His experiences in medical mission put him in touch with health promotion and disease prevention locally and overseas. He contributes his time in the community, schools, social services on top of healthcare institutions, committees and advocacy groups.
Some of these interests he advocated strongly include but not limited to are healthcare systems and model of care, medical ethics, smoking control, issues related to teenage suicide, special needs children and their family and prevention of cancer via vaccine.
He manages the Tampines Family Medicine Clinic and leads the Class Primary Care Network (PCN). He is also the founding chairman of GP+ Co-operative Limited representing over 60 independent private clinics in Singapore that vote and collaborate on healthcare initiatives targeting sub-populations in need.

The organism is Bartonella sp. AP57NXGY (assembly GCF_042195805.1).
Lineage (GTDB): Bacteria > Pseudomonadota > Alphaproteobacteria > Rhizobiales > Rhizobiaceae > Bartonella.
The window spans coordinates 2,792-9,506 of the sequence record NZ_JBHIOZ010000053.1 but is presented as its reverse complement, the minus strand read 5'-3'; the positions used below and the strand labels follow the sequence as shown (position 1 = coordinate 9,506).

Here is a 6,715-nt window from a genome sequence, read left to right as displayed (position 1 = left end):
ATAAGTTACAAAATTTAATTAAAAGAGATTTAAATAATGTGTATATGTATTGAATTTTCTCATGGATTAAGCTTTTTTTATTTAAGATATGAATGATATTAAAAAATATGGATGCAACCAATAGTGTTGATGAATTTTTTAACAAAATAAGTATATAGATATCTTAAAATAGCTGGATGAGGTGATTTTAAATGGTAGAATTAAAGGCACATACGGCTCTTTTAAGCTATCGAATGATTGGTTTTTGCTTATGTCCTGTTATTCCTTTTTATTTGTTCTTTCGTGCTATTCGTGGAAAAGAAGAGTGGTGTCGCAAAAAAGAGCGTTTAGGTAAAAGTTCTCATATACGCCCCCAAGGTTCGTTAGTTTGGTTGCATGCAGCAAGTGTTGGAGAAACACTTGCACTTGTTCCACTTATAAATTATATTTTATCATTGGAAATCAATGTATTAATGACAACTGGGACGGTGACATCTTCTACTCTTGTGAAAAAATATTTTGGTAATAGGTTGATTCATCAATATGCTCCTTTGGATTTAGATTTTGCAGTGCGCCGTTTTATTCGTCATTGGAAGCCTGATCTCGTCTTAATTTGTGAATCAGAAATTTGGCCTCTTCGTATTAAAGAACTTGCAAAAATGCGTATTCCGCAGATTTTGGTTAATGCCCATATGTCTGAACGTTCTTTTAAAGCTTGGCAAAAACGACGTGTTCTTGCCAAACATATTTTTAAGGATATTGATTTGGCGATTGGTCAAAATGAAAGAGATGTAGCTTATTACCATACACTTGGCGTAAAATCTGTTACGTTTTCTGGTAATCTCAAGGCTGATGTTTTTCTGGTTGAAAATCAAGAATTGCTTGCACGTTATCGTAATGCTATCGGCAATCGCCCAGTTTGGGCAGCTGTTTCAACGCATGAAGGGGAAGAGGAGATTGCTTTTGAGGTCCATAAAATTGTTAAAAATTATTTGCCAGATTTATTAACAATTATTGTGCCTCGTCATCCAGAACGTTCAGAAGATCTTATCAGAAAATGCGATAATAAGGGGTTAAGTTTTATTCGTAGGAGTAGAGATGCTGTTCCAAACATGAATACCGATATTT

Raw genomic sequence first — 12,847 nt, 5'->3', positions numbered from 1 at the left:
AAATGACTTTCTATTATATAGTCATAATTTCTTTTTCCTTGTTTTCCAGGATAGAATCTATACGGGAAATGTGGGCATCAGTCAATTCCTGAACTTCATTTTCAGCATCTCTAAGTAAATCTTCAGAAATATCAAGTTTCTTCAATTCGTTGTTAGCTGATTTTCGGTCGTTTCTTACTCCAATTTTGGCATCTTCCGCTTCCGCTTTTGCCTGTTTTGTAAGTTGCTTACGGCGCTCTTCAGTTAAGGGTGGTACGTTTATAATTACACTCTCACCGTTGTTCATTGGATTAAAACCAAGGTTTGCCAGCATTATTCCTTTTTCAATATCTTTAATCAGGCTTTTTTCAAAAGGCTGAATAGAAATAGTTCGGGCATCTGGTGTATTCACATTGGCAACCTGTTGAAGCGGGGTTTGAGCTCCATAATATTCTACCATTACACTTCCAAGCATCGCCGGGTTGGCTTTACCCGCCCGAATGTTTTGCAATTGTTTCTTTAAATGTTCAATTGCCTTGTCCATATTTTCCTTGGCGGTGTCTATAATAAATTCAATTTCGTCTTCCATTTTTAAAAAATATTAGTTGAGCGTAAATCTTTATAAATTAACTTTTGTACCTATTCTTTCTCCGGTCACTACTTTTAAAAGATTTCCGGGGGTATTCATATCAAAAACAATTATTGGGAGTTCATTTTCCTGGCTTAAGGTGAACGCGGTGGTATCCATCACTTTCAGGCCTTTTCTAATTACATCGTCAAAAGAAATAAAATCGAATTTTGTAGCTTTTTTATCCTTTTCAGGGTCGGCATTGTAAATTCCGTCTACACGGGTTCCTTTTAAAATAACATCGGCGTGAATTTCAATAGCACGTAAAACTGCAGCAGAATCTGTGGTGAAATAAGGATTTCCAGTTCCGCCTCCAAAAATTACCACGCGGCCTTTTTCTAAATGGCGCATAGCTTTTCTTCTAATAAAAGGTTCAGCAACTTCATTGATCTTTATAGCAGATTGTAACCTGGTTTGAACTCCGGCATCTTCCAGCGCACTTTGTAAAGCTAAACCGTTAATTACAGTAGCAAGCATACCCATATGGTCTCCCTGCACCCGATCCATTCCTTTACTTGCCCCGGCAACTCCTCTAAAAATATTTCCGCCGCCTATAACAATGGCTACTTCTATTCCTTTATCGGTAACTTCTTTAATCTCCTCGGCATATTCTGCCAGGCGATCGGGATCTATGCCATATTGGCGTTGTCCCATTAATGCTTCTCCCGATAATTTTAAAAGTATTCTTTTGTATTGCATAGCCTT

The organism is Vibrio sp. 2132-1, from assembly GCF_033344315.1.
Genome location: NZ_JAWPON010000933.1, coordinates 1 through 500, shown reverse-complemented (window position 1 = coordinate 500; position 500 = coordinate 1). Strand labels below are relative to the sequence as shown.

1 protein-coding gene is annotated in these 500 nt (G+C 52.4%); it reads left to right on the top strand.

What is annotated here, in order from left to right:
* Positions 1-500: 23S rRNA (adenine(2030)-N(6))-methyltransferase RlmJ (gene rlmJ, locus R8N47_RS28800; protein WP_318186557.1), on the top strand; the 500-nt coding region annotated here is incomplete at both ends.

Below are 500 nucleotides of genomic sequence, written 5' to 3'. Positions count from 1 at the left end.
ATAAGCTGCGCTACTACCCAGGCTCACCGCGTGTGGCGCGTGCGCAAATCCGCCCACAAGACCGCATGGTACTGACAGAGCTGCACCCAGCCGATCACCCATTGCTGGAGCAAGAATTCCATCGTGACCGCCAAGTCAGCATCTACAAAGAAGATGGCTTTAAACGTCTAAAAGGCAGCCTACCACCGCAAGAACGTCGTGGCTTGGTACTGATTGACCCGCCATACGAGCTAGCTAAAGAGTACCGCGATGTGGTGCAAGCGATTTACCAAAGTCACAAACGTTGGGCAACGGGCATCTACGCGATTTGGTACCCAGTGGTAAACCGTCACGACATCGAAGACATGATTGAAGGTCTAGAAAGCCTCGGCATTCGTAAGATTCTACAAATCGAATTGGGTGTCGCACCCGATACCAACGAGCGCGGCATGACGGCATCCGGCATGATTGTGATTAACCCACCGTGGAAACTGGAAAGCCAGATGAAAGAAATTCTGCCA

Besides clinical and consultancy work, Dr Leong is also an Adjunct Assistant Professor at Duke-NUS and Yong Loo Lin school of Medicine, NUS. and an adjunct clinical instructor at Lee Kong Chian School of Medicine. He is also involved in post graduate training with the College of Family Physician Singapore and Family Medicine Residency program with National Health Group Polyclinics and SingHealth Polyclinics. Dr. Leong believes in developing the future generation and he is involved in mentoring younger students and doctors in medicine, technology as well as developing their medical practice in the private sector.